Legislators exempt themselves from public access to their records


Published February 23rd, 2018.

On February 21st a controversial bill, Senate Bill 6617 was introduced by Washington State Democrat Senate Majority Leader Sharon Nelson and Senate Minority Leader Mark Schoesler via the 'Tribal Relations & Elections Committee'.  The bill writers exempted elected state government representatives from the Public Records Act, open government laws, public records requests, etc.

At about 1:30 PM today ESB 6617 passed both the Senate and House, yes our elected public officials at the state level have blocked themselves from accountability to the citizens who elected them via public record requests.  Final vote was 41-7 in the Senate and 83-14 in the House.  Thanks to LD 39 Senator Keith Wagoner who voted no and was against this bill.

If enacted into law members of the state Senate and House can opt not to disclose a variety of documents, such as correspondence with anyone they consider to be their 'constituents'.  The bill will allow disclosure of some records, such as communications between lawmakers and 'registered' lobbyists, if created after July 1, 2018.

The many legislators that voted yes to ESB 6617 say they feel that privacy with their constituents is paramount and that public access to their private meeting, emails, conversations, etc. is not acceptable and that the Public Records Act has never applied to the state Legislators. 

The new law would set up disclosure rules that mirror elements of the 1972 Public Records Act, but now lawmakers themselves would act as final arbiters of what may or may not be released.  If the public does not like potential future laws, policies, etc. too bad because there is no access to legislative records via the public process.  Needless to say the public perception of this sets a dangerous precedent, i.e. Hillary Clinton emails, FBI text messages, etc.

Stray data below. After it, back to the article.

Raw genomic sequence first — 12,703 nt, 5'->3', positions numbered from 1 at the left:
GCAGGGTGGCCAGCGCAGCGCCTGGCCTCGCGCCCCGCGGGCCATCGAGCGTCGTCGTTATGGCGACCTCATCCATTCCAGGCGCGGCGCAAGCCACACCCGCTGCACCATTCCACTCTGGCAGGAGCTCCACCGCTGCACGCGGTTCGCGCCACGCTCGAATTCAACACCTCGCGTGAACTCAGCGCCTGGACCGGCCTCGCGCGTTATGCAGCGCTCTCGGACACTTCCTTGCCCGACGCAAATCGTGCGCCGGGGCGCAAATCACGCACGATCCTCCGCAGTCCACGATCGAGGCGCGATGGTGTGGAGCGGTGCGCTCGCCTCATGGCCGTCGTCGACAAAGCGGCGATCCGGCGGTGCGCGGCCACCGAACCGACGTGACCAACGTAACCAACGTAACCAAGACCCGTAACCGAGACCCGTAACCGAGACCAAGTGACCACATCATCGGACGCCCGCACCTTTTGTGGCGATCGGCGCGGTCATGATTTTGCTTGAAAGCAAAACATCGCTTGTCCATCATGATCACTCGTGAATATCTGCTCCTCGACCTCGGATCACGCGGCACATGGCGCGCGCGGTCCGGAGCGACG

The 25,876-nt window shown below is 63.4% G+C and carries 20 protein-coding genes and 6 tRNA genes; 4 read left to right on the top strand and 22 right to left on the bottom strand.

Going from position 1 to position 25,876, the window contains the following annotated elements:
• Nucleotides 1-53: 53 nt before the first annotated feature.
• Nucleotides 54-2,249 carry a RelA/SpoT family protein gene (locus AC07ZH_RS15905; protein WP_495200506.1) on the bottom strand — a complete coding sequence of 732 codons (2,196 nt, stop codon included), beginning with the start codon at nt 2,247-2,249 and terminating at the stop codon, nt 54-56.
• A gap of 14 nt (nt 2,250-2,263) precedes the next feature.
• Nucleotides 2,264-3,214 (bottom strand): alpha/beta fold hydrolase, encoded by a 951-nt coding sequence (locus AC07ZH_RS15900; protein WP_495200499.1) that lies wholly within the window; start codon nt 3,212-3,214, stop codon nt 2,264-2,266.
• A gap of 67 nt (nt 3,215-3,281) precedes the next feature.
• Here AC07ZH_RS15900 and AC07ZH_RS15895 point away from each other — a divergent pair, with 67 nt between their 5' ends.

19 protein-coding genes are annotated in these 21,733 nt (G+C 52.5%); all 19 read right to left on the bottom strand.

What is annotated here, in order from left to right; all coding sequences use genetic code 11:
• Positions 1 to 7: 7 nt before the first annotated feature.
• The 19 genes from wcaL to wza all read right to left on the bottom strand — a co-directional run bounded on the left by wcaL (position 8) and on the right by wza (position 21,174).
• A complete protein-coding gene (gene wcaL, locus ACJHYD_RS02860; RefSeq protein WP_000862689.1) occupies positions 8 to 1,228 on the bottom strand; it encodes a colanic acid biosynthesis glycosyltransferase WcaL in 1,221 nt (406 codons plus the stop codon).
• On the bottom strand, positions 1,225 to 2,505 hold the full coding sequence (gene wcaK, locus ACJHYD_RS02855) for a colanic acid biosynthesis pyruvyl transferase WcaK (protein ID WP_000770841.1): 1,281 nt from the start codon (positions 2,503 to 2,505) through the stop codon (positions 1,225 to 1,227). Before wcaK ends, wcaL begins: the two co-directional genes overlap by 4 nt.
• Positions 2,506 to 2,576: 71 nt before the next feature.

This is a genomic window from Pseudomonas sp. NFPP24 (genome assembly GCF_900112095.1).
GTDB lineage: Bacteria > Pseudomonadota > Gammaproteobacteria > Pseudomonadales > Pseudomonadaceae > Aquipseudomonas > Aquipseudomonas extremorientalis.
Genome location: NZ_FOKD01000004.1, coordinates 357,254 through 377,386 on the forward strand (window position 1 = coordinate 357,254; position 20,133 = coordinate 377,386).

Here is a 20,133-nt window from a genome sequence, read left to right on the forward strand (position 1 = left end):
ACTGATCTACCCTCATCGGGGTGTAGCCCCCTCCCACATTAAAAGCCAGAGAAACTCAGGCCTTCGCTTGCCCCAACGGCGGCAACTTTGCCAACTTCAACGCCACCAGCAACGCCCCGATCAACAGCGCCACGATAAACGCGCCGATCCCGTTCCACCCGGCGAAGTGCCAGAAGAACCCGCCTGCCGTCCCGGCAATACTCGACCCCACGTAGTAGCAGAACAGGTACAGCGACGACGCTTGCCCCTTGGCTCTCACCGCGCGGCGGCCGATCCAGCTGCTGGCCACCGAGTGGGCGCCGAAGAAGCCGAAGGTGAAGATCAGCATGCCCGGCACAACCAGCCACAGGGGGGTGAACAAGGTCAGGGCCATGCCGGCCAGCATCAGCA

ESB 6617 says explicitly in section 102 that the records act does not apply to the Legislature and an emergency clause attached to the new law prevents a citizen referendum from overturning it.  An initiative could be launched but requires twice the signatures as a referendum.  Otherwise only a  Governor Inslee veto can stop this.

Of additional concern is the manner that this law was passed.  On February 22nd, a last minute noontime work session was held by the Democrat controlled 'Tribal Relations & Elections Committee'.  The public was given less than a 24 hour notice for this 'work session' which totally circumvented the normal bill cut off date, committee meetings, and public hearings procedure because the makers of the bill were declaring it an emergency measure. It appears 'the powers that be' believe exempting themselves from the consequences of hiding records to be considered an emergency.

Section 303 of SB 6617 says, ​This act is necessary for the immediate preservation of the public peace, health, or safety, or support of the state government and it's existing public institutions, and it takes effect immediately.​

Many Washington state newspaper representatives spoke in vehement opposition to SB 6617 during the one hour work session yesterday.  They said that if there was a 48  or 72 hour notice the room would have been full of people opposing this horrible legislation.  Of note: A total of six members of the public were briefly allowed to testify on the bill during the one hour work session, all six were strongly opposed to the legislation.

Discussion made it clear that this bill would allow special interests, tribes, unions, attorneys, etc. to speak / negotiate with lawmakers in secrecy with no transparency via public records.  If no Inslee veto, the law would go into effect immediately and would be retroactive and apply to all records requests and lawsuits under chapter 42.56 RCW.  

Transparency in government is what makes our democracy work and even though this law may have some good intentions the perception is that it will allow government secrecy and corruption to flourish.


Bill Bruch, SCRP Chairman





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